Lost Wax Bronze Casting Process

My Bronze Limited Editions are cast using Silicon Bronze; an alloy composed of 94% copper, 4% silicon, 1% manganese and traces of other elements such as iron. Since it’s development in the 1920’s, Silicon Bronze has been the discerning artist’s choice for fine art sculpture castings because of its resistance to corrosion, its strength and its resilience. My editions are cast from the original clay sculptures using the “Lost Wax” casting process. The steps are as follows:

Obtaining The Source Rubber Mold
First, a high quality rubber mold is made of my original clay sculpture by the application of multiple layers of rubber to the sculpture over several days. When the rubber dries, a reinforced plaster mold is made around it to prevent distortion and damage when it is removed from the clay sculpture. For my sculptures, the clay original usually does not fare as well and is destroyed during this process. The rubber mold is a “negative” of the original which was a “positive”, and is used to create a wax positive for each item in the edition. When all items of the edition have been cast the rubber mold is destroyed.
Creating The Wax Positive
For each sculpture in an edition, hot wax is poured into the rubber mold and slushed around until it evenly coats the interior of the mold. This process is repeated a number of times, using cooler wax each time so that the previous coat of wax is not melted. This results in a near perfect reproduction of the original sculpture. The edition item number (as item number/edition total) is carved into each wax positive, any imperfections are repaired and finishing touches may be sculpted here and there using heated tools – making each item of the edition unique.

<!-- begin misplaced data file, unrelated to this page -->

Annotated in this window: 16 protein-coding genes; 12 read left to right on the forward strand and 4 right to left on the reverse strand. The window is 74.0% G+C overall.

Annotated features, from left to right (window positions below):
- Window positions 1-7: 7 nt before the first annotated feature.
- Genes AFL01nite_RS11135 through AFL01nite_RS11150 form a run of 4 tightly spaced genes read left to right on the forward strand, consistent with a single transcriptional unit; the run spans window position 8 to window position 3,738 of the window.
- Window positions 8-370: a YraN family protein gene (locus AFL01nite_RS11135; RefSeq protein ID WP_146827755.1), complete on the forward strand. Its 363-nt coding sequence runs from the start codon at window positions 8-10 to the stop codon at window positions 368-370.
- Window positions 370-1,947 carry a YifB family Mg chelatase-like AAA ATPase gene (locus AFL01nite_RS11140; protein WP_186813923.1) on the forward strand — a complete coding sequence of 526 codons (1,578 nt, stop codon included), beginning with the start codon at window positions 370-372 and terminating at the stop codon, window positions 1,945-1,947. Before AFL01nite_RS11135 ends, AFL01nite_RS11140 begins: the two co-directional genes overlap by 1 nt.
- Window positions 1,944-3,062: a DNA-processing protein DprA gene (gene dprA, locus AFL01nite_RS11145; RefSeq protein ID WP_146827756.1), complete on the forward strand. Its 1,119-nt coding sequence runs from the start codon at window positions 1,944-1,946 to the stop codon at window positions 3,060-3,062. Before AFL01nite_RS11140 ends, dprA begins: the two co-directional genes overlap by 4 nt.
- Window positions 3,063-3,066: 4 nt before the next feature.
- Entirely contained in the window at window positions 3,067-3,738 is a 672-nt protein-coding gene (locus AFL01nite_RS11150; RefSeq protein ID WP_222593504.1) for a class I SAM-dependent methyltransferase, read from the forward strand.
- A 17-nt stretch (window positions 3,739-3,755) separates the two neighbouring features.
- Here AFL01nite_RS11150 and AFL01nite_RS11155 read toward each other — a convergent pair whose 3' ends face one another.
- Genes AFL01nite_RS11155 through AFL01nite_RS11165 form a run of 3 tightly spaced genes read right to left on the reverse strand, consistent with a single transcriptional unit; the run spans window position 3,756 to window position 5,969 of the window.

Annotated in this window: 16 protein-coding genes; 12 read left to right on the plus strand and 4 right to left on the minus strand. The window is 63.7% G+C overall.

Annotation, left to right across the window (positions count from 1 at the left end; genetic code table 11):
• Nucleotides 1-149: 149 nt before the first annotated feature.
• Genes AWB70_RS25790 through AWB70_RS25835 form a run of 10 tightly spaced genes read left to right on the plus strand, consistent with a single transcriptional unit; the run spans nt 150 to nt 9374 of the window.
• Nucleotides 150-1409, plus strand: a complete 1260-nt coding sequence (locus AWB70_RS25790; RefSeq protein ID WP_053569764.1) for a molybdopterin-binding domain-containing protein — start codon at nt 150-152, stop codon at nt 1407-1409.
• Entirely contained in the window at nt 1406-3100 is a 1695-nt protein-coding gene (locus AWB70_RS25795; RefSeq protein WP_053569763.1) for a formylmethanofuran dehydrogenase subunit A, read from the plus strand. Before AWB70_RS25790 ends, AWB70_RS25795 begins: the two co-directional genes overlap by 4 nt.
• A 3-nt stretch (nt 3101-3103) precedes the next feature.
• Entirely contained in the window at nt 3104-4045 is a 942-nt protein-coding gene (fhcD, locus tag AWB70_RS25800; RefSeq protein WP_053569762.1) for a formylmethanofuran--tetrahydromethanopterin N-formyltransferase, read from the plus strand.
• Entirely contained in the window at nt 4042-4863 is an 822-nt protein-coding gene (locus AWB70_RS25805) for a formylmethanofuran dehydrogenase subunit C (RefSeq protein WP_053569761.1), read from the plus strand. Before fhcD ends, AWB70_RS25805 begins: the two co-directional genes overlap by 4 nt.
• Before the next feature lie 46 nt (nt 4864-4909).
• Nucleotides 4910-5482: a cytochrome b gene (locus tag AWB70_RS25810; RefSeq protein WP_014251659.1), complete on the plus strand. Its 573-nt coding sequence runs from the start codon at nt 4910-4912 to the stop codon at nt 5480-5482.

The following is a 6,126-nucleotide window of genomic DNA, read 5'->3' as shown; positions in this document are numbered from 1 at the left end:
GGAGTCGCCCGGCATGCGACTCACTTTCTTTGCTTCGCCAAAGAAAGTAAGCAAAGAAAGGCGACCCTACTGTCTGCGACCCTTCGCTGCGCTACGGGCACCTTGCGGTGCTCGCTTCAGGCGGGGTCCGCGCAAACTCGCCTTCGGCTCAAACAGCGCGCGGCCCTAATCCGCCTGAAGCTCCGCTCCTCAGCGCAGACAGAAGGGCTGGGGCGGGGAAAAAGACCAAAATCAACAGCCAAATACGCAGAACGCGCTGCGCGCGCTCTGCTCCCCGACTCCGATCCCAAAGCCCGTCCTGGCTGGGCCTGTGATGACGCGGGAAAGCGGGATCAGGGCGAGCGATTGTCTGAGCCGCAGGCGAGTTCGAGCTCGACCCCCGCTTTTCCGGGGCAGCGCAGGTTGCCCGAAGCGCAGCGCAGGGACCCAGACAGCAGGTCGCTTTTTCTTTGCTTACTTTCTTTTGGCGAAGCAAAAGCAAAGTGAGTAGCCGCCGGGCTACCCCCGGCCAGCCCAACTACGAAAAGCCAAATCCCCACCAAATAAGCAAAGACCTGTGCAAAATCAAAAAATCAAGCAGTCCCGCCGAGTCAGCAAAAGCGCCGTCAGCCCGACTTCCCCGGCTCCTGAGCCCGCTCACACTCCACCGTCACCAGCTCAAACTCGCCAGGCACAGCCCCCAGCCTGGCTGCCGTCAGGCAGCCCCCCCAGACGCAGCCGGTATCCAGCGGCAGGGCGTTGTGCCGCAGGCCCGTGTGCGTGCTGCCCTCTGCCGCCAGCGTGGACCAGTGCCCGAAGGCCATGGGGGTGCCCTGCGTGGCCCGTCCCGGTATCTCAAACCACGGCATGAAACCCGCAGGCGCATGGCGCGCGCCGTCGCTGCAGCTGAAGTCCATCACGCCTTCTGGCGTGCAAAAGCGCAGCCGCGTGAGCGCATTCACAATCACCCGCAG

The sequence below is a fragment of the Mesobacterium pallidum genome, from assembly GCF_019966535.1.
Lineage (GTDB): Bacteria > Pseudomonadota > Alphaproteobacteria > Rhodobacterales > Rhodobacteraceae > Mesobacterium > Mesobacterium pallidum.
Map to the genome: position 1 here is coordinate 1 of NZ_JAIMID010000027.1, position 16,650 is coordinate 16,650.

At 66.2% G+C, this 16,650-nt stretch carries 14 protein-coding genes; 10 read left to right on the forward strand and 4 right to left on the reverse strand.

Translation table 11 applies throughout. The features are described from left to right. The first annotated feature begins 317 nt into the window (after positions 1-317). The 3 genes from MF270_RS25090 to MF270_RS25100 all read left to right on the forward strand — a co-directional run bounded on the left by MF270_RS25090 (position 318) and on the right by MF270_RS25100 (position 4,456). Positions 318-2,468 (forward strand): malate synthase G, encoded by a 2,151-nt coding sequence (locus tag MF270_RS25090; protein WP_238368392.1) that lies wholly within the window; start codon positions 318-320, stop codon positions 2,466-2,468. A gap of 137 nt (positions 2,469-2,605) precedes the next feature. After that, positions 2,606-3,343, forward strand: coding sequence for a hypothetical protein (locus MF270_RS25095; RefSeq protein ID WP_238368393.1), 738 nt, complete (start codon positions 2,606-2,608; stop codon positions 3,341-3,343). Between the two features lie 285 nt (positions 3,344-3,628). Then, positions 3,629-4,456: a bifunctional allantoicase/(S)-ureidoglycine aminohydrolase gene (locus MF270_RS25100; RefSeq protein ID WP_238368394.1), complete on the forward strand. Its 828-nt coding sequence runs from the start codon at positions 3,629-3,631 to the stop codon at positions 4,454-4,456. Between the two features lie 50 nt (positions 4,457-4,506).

Investment is the process by which a rock-hard ceramic shell is built around the wax positive. First, the wax positive is alternately dipped into slurry followed by a bath of sand and allowed to dry. This process is repeated about 9 times. Then the wax is melted out in a high pressure steam chamber (autoclave). Hence the name “lost wax” process.
The Pour
A crucible, fired by a furnace is filled with bronze ingots which are then melted. Concurrently, the ceramic shell is heated up so that there is no cooling of the bronze during the pour. The molten bronze is then poured into the heated shell.
Devestment and Finishing
After the item has cooled, the ceramic shell is removed by hammer and chisel, with a finishing sand blasting step. The sculpture is left to cure for about two weeks.
Patination is the enhancement of bronze by the torch enhanced chemical application of color. The patina of each edition has been carefully chosen such that it enhances the lines and mood of the piece. The patina is applied after the curing step.
As you can see, bronze casting is a labor intensive process. Depending upon the edition, it can take from four to six weeks.

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